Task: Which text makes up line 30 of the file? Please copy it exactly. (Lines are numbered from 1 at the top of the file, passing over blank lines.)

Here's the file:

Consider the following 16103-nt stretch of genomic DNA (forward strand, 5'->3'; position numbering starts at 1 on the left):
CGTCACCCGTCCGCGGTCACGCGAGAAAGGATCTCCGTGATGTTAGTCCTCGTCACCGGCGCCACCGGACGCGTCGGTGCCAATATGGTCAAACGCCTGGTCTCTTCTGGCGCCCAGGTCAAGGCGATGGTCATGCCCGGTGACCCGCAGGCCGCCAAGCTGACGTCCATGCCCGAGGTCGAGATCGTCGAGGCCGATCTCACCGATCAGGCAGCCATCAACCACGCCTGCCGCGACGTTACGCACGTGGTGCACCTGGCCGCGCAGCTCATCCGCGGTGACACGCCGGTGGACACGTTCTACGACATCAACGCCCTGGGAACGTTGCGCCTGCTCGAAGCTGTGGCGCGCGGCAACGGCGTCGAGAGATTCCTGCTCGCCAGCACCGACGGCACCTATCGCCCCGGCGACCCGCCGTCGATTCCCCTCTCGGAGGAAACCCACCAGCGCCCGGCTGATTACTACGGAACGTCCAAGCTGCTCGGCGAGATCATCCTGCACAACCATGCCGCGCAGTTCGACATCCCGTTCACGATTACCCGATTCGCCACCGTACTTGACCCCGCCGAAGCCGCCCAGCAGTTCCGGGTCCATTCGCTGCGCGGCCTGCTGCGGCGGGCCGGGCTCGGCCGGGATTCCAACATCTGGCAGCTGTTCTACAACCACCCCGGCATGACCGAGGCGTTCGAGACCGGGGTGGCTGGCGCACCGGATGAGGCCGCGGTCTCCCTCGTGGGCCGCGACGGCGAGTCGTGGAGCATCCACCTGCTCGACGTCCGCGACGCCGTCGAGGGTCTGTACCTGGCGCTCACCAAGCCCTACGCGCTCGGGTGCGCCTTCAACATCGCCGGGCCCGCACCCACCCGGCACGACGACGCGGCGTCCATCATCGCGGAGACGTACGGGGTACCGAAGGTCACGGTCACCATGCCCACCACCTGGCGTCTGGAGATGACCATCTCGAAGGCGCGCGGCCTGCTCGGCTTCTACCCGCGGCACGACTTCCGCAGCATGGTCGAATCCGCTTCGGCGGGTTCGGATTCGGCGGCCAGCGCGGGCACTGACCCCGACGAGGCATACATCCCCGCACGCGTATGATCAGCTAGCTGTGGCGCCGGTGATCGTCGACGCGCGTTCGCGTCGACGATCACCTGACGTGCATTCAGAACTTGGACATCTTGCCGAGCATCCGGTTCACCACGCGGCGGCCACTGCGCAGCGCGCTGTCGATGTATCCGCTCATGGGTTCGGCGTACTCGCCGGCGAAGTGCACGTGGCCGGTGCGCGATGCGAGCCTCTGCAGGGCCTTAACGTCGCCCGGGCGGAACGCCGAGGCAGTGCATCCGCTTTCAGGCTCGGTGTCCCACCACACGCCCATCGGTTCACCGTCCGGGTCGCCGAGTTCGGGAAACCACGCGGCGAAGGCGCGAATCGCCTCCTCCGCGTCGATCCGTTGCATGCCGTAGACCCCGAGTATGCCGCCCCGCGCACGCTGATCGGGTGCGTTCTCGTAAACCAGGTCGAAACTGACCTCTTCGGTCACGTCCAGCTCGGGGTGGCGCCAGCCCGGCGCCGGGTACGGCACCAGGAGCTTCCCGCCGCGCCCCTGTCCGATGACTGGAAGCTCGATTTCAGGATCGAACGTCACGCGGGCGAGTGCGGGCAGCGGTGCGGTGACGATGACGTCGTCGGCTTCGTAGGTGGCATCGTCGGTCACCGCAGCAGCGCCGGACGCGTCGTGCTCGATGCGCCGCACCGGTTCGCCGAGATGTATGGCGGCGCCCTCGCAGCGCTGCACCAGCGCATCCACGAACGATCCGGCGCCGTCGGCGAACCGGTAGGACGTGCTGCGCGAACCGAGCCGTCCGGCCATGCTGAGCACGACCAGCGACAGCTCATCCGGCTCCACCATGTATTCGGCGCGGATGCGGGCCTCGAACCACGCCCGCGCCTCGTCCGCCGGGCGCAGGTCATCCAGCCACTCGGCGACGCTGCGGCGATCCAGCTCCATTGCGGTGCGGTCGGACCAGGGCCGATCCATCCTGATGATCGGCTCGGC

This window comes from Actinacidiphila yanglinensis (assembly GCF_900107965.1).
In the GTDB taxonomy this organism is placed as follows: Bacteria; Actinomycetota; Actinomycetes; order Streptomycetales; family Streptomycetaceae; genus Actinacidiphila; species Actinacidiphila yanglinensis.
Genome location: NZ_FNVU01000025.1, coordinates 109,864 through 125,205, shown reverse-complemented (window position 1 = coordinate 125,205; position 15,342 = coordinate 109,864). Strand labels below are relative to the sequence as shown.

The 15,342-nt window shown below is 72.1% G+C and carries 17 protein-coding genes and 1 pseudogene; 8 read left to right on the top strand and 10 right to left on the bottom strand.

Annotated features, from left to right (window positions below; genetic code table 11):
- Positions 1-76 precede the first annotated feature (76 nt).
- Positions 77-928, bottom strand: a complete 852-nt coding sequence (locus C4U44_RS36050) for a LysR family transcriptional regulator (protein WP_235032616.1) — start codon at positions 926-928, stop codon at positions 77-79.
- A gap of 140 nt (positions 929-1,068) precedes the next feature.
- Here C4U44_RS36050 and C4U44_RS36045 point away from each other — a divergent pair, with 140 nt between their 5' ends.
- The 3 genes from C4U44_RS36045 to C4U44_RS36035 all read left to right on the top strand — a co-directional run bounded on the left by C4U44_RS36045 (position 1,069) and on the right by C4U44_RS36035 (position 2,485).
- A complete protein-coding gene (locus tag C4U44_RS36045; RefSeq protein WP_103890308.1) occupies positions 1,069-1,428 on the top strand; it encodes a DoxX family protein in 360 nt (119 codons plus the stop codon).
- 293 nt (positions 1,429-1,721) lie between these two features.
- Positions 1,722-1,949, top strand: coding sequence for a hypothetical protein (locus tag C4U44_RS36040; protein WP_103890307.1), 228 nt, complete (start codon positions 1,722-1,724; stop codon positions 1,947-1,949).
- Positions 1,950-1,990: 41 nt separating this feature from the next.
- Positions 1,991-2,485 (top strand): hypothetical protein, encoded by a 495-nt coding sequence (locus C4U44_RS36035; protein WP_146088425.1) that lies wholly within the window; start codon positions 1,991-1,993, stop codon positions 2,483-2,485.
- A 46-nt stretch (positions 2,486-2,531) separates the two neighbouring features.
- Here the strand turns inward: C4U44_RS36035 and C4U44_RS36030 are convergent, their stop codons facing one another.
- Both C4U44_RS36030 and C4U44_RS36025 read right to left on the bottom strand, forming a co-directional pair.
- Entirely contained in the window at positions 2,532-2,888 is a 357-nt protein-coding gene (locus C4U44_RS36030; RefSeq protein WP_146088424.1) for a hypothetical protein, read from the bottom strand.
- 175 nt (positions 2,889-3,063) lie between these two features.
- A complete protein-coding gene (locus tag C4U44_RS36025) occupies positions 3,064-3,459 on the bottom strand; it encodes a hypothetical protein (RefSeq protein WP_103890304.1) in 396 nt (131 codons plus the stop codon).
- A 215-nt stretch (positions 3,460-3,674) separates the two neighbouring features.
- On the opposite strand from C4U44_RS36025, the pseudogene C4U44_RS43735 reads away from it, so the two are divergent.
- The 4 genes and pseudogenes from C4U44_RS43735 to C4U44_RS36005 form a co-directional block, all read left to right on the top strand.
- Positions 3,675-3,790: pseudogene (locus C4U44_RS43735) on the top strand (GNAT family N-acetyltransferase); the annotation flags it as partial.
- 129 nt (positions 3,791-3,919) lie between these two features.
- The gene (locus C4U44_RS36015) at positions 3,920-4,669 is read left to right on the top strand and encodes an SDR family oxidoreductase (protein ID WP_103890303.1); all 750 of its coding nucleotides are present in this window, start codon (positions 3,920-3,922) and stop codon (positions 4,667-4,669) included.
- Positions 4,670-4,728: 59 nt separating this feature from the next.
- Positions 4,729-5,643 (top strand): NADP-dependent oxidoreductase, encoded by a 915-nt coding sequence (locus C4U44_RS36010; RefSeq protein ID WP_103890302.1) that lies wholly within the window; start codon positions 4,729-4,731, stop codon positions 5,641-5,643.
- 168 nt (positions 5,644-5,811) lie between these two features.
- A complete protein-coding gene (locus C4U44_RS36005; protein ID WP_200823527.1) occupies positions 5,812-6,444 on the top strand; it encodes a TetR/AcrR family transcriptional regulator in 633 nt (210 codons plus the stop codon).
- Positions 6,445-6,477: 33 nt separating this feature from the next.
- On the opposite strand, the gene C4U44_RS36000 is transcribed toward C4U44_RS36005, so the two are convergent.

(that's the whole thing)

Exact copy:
- Positions 4,670-4,728: 59 nt separating this feature from the next.